Battery life is about par for the course when you're comparing tablets. While we found that most devices running iOS 8 typically struggle, the iPad mini 3 holds its own in basic tasks like watching video and browsing the web for over 5 hours in a sit. If that's not enough, there's plenty you can do to squeeze a bit more juice out, like reducing motion in the settings, or turning the brightness down. Frequent flyers might want to look into an external battery pack for longer travels.
Nothing to complain about here
By far and away, this tablet's main selling point is that it's an iPad. With that comes a certain level of quality, and Apple has gone out of their way to make their tablets feel familiar to anyone who's ever owned one of their devices in the past. There's something to be said for remarkable continuity, and it's extremely difficult to get yourself into trouble navigating menus and the like. This is a very simple interface, with a very good level of control.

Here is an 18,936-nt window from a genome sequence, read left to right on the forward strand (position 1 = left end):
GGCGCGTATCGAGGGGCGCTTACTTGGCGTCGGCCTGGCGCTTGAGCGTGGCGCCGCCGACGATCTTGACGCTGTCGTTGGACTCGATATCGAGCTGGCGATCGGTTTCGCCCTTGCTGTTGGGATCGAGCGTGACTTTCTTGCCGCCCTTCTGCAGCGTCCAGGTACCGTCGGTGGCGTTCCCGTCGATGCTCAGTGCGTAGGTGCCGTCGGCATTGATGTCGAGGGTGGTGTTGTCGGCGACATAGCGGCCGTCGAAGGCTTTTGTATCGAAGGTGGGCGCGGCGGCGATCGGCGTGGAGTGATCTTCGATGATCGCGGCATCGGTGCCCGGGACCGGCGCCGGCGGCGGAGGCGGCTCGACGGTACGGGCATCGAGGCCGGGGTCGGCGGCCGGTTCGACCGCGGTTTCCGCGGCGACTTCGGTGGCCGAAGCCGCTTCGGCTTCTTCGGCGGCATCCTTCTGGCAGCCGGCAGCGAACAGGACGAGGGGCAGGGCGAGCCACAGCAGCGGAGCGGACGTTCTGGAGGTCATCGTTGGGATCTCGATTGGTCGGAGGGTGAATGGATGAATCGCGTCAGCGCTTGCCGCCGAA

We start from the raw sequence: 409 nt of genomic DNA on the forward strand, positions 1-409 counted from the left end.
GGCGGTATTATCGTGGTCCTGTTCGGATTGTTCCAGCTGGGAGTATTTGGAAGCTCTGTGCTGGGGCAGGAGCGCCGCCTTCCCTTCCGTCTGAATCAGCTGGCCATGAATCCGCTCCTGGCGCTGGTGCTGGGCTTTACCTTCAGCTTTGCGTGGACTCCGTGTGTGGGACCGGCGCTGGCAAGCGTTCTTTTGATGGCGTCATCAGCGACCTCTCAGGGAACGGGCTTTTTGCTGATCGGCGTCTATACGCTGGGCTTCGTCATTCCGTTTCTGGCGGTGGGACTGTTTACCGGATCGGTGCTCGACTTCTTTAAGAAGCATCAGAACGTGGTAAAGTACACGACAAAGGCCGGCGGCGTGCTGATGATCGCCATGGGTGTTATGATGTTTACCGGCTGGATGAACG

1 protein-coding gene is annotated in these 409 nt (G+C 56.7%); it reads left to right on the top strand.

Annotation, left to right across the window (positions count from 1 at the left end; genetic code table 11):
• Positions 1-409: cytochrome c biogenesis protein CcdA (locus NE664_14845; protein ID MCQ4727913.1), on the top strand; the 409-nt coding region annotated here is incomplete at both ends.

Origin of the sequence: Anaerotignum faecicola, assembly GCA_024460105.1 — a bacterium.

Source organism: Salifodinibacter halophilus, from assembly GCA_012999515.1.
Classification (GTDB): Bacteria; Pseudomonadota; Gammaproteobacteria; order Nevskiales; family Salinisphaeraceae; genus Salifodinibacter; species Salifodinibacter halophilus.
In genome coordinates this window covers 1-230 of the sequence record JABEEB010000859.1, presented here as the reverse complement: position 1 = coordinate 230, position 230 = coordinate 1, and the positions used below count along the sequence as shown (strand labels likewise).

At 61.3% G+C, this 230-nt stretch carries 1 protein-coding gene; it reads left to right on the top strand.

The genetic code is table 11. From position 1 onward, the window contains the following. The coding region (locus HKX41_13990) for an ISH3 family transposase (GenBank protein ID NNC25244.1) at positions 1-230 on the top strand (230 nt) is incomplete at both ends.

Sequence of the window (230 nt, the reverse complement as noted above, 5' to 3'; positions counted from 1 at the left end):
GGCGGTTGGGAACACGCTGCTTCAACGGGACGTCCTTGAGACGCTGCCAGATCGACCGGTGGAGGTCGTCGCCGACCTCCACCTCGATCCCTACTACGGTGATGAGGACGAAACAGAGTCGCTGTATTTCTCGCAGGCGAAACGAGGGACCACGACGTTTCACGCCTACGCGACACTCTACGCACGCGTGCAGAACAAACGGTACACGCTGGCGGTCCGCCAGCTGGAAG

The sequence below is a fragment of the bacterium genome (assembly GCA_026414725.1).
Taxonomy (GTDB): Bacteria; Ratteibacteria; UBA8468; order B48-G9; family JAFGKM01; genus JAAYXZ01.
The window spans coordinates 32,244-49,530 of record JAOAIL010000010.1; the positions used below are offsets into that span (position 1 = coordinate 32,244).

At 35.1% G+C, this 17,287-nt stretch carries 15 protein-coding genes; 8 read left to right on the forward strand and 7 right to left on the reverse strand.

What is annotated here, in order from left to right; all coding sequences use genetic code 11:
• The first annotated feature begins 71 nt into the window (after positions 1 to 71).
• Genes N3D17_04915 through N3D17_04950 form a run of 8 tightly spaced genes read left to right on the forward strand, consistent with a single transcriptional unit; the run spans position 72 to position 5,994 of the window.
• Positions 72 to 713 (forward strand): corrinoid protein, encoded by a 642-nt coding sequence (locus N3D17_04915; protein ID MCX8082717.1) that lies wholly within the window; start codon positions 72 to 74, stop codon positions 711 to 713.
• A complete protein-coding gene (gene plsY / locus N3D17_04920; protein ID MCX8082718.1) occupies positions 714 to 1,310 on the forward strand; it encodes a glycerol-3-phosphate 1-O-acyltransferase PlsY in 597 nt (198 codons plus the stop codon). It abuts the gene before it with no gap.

Like iOS 7, iOS 8 is designed to let your content take center stage, and relegate major design elements to the background. While few platforms really go out of their way to annoy you nowadays, it wasn't always the case that you could tune out the rest of the world if you were busy with something like a movie. It's especially appreciated on a smaller-screened device like this.
If you keep your email account or other sensitive data on your tablet, the fingerprint scanner is a huge plus. While it's probably not worth the extra $100, it's a great convenience feature to skip inputting a code every time you wake your device. It also means less time inputting your App Store password every time you purchase something online.